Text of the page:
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Extension of a Derivative as a Taxable Exchange

In September, the Second Circuit held in Estate of McKelvey v. Commissioner that the extension of a variable prepaid forward contract in exchange for an extension fee constituted a taxable exchange of the contract for tax purposes.  This decision, which reversed an earlier Tax Court decision, should serve as a cautionary tale to taxpayers taking the position that the extension of a derivative is not a "material modification" of the derivative.

Material Modifications

A material modification of an investment generally is treated for tax purposes as a taxable exchange of the investment for a new investment.  There are no bright-line rules for what constitutes a material modification of a derivative.  Accordingly, some taxpayers have historically taken the position that the extension of the tenor of a derivative is not a material modification.

The absence of a material modification confers two significant tax advantages to a holder of a derivative:

  • Taxpayers generally can continue to defer gain or loss recognition until the (extended) maturity date. 
  • Under Section 871(m) of the tax code, certain non-delta-one U.S. equity-linked derivatives that were "issued" after 2020 and are held by a non-U.S. person may be subject to 30% withholding tax if, at issuance, they have a delta of at least 0.80 with respect to the underlying stock or certain other conditions are satisfied.  A material modification may be treated as a new issuance for this purpose.  Thus, so long as a non-delta-one derivative is entered into before 2021 and is not materially modified after 2020, it generally is "grandfathered" out of Section 871(m) withholding tax.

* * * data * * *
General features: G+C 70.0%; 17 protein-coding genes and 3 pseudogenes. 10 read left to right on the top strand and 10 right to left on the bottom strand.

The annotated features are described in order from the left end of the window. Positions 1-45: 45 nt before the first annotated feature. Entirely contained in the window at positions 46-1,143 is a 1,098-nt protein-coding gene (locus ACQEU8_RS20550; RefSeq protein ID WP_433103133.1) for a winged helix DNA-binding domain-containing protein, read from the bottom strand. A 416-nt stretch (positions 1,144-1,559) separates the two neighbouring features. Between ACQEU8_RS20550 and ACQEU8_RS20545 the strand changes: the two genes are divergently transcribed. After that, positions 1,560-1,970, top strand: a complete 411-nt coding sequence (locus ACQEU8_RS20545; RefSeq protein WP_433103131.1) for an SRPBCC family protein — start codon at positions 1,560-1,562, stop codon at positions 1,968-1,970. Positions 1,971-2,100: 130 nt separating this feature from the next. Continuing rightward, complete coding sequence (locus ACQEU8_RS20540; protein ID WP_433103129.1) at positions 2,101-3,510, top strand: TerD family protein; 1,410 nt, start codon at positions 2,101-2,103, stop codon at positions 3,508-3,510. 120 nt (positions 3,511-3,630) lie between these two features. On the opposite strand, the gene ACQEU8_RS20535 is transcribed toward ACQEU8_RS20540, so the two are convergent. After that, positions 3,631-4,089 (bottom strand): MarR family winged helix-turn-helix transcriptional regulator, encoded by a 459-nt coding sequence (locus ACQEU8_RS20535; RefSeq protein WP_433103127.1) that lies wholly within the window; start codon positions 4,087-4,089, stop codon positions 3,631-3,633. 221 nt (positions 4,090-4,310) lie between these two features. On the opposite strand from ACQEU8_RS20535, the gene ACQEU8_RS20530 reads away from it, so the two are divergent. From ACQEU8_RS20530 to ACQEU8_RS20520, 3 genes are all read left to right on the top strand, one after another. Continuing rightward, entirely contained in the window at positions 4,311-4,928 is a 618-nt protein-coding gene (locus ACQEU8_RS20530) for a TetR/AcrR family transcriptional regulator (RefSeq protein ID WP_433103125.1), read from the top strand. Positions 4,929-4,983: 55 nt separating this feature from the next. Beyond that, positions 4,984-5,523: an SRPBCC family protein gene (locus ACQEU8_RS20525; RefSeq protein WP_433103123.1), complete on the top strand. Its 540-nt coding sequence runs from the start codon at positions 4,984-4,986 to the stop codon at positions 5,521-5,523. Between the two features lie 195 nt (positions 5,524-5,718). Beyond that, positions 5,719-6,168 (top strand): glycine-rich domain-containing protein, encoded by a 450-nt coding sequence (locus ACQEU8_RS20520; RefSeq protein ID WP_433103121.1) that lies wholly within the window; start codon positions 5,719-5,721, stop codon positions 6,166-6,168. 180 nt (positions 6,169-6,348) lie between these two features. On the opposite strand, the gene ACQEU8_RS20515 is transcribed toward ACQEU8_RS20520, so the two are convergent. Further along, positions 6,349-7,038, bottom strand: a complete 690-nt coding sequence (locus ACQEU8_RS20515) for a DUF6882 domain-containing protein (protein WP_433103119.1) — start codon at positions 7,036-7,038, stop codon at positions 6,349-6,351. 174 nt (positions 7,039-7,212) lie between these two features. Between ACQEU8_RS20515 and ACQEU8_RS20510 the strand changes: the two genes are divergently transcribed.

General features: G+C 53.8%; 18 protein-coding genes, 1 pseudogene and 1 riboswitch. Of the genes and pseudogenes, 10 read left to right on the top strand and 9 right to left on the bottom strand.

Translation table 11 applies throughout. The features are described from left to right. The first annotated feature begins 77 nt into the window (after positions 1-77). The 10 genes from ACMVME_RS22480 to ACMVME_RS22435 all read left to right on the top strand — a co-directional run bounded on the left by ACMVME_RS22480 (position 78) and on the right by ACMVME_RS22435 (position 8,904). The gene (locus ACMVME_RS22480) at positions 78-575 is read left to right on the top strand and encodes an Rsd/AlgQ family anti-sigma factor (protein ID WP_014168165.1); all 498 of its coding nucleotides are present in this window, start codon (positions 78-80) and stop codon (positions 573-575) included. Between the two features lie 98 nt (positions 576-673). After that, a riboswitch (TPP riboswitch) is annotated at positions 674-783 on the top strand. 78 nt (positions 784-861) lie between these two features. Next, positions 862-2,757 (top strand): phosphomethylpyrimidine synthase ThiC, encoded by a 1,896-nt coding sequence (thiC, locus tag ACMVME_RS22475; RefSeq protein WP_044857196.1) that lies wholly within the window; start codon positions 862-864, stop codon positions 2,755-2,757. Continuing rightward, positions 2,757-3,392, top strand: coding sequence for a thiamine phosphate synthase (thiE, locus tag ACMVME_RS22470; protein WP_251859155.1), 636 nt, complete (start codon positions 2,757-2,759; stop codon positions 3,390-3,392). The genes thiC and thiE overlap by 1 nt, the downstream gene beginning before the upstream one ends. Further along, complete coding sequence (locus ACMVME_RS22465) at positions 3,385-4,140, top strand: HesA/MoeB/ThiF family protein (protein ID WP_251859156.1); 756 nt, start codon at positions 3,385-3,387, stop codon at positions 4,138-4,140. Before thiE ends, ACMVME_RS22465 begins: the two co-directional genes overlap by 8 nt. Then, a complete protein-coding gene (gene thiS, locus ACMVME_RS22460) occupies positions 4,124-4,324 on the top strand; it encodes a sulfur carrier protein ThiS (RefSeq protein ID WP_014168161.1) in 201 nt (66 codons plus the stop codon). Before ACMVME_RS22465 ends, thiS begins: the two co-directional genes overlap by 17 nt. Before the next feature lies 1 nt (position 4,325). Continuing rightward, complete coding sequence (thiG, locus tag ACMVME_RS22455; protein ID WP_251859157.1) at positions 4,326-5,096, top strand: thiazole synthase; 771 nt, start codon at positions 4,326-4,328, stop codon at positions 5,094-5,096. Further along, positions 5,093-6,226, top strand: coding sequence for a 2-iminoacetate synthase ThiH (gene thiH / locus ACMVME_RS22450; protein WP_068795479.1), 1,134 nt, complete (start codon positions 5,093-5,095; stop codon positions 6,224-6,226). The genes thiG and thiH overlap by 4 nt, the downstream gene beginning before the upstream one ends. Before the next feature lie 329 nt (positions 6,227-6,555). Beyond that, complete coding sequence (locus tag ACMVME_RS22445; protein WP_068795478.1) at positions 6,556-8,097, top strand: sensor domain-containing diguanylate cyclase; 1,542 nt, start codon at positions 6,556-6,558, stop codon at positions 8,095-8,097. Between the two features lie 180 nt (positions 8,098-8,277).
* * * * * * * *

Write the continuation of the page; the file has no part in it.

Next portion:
McKelvey Fallout

The Second Circuit concluded in McKelvey that a "sufficiently fundamental or material change to an original contract that results in a change in the fundamental substance of the original contract will be considered an exchange of the original contract for the amended contract."  Although the Second Circuit's decision does not require all extensions of a derivative to be treated as material modifications, it should serve as a reminder to taxpayers to be cautious when considering such an extension.


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Linda Z. Swartz
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Jon Brose
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Andrew Carlon
T. +1 212 504 6378

Mark P. Howe
T. +1 202 862 2236

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